Do take 15 minutes of your life and just listen to this speech. It is by far one of the best speeches ever given!


Or read the the transcript of the talk below:

I am honored to be with you today at your commencement from one of the finest universities in the world. I never graduated from college. Truth be told, this is the closest I’ve ever gotten to a college graduation. Today I want to tell you three stories from my life. That’s it. No big deal. Just three stories.

The first story is about connecting the dots.

I dropped out of Reed College after the first 6 months, but then stayed around as a drop-in for another 18 months or so before I really quit. So why did I drop out?
It started before I was born. My biological mother was a young, unwed college graduate student, and she decided to put me up for adoption. She felt very strongly that I should be adopted by college graduates, so everything was all set for me to be adopted at birth by a lawyer and his wife. Except that when I popped out they decided at the last minute that they really wanted a girl. So my parents, who were on a waiting list, got a call in the middle of the night asking: “We have an unexpected baby boy; do you want him?” They said: “Of course.” My biological mother later found out that my mother had never graduated from college and that my father had never graduated from high school. She refused to sign the final adoption papers. She only relented a few months later when my parents promised that I would someday go to college.

And 17 years later I did go to college. But I naively chose a college that was almost as expensive as Stanford, and all of my working-class parents’ savings were being spent on my college tuition. After six months, I couldn’t see the value in it. I had no idea what I wanted to do with my life and no idea how college was going to help me figure it out. And here I was spending all of the money my parents had saved their entire life. So I decided to drop out and trust that it would all work out OK. It was pretty scary at the time, but looking back it was one of the best decisions I ever made. The minute I dropped out I could stop taking the required classes that didn’t interest me, and begin dropping in on the ones that looked interesting.

It wasn’t all romantic. I didn’t have a dorm room, so I slept on the floor in friends’ rooms, I returned coke bottles for the 5¢ deposits to buy food with, and I would walk the 7 miles across town every Sunday night to get one good meal a week at the Hare Krishna temple. I loved it. And much of what I stumbled into by following my curiosity and intuition turned out to be priceless later on.

Let me give you one example:

Reed College at that time offered perhaps the best calligraphy instruction in the country. Throughout the campus every poster, every label on every drawer, was beautifully hand calligraphed. Because I had dropped out and didn’t have to take the normal classes, I decided to take a calligraphy class to learn how to do this. I learned about serif and san serif typefaces, about varying the amount of space between different letter combinations, about what makes great typography great. It was beautiful, historical, artistically subtle in a way that science can’t capture, and I found it fascinating.
None of this had even a hope of any practical application in my life. But ten years later, when we were designing the first Macintosh computer, it all came back to me. And we designed it all into the Mac. It was the first computer with beautiful typography. If I had never dropped in on that single course in college, the Mac would have never had multiple typefaces or proportionally spaced fonts. And since Windows just copied the Mac, it’s likely that no personal computer would have them. If I had never dropped out, I would have never dropped in on this calligraphy class, and personal computers might not have the wonderful typography that they do. Of course it was impossible to connect the dots looking forward when I was in college. But it was very, very clear looking backwards ten years later.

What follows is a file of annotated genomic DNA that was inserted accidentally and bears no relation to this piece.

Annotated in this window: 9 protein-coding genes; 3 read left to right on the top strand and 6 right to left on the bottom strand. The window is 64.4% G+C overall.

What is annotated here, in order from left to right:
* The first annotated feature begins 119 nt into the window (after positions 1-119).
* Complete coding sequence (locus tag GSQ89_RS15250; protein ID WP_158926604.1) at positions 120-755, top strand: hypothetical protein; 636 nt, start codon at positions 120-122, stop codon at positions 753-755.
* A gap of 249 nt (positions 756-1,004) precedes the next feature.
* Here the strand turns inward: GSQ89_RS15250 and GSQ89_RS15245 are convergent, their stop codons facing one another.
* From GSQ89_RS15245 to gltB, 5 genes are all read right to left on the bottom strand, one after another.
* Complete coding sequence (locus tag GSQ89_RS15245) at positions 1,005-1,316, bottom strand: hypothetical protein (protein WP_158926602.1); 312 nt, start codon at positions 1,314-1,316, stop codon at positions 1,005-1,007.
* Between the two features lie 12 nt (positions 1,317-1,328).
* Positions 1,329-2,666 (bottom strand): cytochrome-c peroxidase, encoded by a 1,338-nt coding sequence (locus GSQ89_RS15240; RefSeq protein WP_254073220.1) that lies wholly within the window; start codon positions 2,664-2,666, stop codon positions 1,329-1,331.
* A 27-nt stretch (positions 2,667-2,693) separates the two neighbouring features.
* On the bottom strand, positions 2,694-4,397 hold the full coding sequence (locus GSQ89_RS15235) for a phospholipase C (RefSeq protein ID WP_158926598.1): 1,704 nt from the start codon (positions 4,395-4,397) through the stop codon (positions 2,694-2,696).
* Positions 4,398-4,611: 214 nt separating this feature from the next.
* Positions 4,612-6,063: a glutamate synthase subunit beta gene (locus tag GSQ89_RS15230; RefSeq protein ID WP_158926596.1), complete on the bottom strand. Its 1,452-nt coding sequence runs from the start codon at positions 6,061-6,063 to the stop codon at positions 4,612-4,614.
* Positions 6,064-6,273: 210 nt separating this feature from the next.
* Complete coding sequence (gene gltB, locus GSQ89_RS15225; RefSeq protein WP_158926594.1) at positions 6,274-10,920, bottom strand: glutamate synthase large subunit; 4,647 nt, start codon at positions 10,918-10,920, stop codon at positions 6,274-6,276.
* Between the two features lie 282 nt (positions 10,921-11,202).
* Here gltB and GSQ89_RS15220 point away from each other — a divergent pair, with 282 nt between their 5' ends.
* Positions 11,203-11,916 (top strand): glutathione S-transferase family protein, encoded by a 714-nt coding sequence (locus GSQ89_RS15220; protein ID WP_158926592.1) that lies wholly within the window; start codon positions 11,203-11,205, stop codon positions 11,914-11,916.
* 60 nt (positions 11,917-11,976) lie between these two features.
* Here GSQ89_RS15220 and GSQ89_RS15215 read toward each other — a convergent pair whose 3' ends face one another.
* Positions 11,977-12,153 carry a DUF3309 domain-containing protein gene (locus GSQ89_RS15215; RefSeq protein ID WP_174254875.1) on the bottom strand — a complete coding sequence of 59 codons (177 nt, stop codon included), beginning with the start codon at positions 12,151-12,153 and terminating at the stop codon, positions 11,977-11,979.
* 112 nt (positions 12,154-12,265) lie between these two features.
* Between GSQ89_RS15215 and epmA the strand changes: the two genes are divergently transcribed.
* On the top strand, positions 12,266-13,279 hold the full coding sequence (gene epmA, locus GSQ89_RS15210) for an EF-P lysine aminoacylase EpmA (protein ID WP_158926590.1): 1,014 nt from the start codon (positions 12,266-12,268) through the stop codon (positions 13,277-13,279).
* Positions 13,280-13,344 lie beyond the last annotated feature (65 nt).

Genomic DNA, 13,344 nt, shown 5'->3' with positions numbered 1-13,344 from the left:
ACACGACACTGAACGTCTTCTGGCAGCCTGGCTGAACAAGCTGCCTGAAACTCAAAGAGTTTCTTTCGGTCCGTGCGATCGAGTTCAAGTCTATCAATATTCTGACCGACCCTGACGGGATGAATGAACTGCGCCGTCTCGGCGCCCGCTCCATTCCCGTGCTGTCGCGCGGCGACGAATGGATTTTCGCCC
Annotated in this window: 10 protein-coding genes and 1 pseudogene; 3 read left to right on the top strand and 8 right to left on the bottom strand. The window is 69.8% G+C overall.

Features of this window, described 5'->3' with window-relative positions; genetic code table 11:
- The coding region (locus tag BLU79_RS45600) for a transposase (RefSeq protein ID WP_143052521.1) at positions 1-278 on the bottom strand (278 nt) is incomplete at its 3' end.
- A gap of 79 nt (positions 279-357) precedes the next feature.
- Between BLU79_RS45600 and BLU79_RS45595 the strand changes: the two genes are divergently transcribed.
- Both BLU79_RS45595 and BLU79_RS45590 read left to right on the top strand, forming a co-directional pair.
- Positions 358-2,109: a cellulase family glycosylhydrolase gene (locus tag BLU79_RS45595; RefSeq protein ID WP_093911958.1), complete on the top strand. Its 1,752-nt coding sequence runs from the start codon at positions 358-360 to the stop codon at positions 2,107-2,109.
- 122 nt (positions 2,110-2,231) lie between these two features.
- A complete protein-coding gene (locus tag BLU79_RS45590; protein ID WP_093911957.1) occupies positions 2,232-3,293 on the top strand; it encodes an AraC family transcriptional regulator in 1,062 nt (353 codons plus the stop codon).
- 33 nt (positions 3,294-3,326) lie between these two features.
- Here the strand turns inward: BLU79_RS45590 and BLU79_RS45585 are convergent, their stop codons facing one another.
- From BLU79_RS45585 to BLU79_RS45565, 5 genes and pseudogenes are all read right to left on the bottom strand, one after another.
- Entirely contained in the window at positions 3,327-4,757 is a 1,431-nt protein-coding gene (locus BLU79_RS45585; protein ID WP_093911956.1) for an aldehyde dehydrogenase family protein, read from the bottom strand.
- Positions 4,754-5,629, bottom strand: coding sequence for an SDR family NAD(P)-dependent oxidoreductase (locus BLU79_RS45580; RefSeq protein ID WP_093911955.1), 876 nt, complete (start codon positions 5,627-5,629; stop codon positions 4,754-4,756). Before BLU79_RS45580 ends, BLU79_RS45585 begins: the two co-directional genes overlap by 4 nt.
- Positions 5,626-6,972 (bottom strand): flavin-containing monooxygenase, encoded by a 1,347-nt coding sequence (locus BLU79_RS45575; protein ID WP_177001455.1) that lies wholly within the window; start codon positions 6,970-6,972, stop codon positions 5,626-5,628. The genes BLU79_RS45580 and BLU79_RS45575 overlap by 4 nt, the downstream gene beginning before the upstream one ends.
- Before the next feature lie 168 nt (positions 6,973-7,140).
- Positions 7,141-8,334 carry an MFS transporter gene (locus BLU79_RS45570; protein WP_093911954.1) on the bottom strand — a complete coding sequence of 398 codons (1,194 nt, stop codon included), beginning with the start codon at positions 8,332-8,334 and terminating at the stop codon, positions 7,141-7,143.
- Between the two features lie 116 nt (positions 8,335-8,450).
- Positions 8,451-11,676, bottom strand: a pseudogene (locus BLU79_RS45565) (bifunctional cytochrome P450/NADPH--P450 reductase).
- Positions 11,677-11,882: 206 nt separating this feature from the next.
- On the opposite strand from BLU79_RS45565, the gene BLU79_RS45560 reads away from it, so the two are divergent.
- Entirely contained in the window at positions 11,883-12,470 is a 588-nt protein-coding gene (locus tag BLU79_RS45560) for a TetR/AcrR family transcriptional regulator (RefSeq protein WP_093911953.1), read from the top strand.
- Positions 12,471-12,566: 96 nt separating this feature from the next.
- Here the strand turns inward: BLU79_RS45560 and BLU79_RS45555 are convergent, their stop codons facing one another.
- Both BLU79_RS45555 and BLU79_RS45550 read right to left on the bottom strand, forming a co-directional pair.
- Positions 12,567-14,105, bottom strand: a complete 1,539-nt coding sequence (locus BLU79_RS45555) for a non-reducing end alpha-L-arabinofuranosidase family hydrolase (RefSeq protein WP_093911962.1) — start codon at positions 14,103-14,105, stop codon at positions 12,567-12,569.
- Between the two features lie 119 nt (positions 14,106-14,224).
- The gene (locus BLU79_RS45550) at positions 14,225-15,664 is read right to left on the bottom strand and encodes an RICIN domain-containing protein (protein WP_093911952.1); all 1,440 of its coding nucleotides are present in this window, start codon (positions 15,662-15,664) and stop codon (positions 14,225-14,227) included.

Again, you can’t connect the dots looking forward; you can only connect them looking backwards. So you have to trust that the dots will somehow connect in your future. You have to trust in something — your gut, destiny, life, karma, whatever. This approach has never let me down, and it has made all the difference in my life.

My second story is about love and loss.

I was lucky — I found what I loved to do early in life. Woz and I started Apple in my parents garage when I was 20. We worked hard, and in 10 years Apple had grown from just the two of us in a garage into a $2 billion company with over 4000 employees. We had just released our finest creation — the Macintosh — a year earlier, and I had just turned 30. And then I got fired. How can you get fired from a company you started? Well, as Apple grew we hired someone who I thought was very talented to run the company with me, and for the first year or so things went well. But then our visions of the future began to diverge and eventually we had a falling out. When we did, our Board of Directors sided with him. So at 30 I was out. And very publicly out. What had been the focus of my entire adult life was gone, and it was devastating.

I really didn’t know what to do for a few months. I felt that I had let the previous generation of entrepreneurs down – that I had dropped the baton as it was being passed to me. I met with David Packard and Bob Noyce and tried to apologize for screwing up so badly. I was a very public failure, and I even thought about running away from the valley. But something slowly began to dawn on me — I still loved what I did. The turn of events at Apple had not changed that one bit. I had been rejected, but I was still in love. And so I decided to start over.